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Clin Immunol. 2016 Feb;163:14-6. doi: 10.1016/j.clim.2015.12.007. Epub 2015 Dec 15.

IRAK-4 deficiency as a cause for familial fatal invasive infection by Streptococcus pneumoniae.

Author information

1
Pediatric Intensive Care Unit, Department of Pediatrics, British Columbia Children's Hospital, University of British Columbia, Vancouver, BC, Canada.
2
Department of Medical Genetics, Child & Family Research Institute, University of British Columbia, Vancouver, BC, Canada.
3
Division of Allergy and Clinical Immunology, Department of Pediatrics, British Columbia Children's Hospital and Child & Family Research Institute, University of British Columbia, Vancouver, BC, Canada.
4
BC Centre for Disease Control Public Health Microbiology & Reference Laboratory, Department of Pathology and Laboratory Medicine, University of British Columbia, Vancouver, BC, Canada.
5
Division of Allergy and Clinical Immunology, Department of Pediatrics, British Columbia Children's Hospital and Child & Family Research Institute, University of British Columbia, Vancouver, BC, Canada. Electronic address: sturvey@cw.bc.ca.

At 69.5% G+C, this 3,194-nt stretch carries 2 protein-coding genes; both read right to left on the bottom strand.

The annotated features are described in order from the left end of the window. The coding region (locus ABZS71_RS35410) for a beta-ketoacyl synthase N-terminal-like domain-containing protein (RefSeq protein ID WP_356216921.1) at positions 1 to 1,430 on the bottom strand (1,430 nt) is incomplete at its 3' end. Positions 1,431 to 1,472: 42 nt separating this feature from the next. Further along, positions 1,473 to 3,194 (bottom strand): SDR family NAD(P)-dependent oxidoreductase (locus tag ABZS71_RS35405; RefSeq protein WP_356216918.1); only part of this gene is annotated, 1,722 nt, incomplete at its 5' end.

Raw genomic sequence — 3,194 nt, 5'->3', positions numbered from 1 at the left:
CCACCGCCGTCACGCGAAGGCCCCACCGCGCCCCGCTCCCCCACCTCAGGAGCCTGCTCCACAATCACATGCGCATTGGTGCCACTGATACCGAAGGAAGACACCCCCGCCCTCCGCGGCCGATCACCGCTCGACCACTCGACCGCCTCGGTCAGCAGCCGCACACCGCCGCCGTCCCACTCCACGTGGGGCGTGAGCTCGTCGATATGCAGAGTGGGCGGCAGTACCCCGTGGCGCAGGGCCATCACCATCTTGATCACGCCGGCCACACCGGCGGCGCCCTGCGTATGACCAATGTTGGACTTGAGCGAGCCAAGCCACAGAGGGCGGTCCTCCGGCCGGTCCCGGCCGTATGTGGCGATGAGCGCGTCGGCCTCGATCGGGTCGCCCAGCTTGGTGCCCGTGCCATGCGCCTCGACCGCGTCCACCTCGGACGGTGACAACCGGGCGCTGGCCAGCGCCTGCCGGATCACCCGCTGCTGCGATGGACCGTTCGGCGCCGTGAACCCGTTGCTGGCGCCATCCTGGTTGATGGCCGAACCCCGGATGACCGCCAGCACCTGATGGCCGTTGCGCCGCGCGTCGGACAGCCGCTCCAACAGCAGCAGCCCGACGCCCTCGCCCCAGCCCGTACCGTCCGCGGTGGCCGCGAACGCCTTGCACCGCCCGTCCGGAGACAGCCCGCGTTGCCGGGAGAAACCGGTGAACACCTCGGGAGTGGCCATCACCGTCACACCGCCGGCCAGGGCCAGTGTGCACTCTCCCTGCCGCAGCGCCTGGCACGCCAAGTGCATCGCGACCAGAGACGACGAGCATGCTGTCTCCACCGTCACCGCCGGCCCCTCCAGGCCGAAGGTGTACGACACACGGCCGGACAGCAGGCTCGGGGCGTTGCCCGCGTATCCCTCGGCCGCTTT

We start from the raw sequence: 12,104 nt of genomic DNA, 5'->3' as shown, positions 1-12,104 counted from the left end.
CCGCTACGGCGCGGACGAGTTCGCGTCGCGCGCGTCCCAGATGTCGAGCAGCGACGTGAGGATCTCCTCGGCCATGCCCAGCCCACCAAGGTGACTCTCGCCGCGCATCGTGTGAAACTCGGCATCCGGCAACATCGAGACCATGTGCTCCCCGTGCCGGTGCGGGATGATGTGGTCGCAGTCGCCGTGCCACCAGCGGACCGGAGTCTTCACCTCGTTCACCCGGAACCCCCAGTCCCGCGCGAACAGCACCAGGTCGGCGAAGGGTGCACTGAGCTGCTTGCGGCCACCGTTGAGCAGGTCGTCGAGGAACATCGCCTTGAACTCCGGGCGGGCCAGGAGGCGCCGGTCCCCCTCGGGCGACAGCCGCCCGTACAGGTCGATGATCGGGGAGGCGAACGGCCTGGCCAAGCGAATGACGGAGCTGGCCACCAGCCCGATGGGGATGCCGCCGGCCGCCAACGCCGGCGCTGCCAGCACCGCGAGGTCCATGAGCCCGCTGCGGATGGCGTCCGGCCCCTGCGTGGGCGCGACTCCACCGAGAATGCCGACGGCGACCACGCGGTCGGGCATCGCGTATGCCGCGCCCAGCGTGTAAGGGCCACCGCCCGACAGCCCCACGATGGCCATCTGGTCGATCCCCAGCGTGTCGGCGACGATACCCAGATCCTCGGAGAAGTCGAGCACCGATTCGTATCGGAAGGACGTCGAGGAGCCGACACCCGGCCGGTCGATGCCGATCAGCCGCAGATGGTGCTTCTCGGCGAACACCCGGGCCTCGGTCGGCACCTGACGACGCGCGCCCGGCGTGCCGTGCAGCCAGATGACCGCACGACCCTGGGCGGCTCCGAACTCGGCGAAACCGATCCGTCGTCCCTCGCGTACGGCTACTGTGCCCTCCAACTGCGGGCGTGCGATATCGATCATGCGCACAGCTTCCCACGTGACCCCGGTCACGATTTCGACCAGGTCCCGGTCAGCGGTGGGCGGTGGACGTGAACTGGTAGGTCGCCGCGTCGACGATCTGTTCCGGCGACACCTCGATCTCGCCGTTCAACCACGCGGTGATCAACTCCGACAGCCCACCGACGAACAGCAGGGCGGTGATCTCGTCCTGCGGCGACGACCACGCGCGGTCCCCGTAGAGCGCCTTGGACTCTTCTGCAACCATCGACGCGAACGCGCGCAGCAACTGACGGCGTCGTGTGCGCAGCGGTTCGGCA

Abstract

In this Letter to the Editor we report the case of two siblings with fatal pneumococcal meningitis as the initial manifestation of IRAK-4 deficiency caused by previously undescribed mutations in IRAK4. The letter also highlights the importance of invasive pneumococcal infection as a critical 'red flag' warning of the potential for an underlying primary immunodeficiency and identifies some of the challenges in making the clinical diagnosis of IRAK-4 deficiency.

KEYWORDS:

IRAK-4 deficiency; Invasive pneumococcal disease; Meningitis; Primary immunodeficiency; Streptococcus pneumoniae; Toll-like receptor signaling

PMID:
26698383
DOI:
10.1016/j.clim.2015.12.007
[Indexed for MEDLINE]

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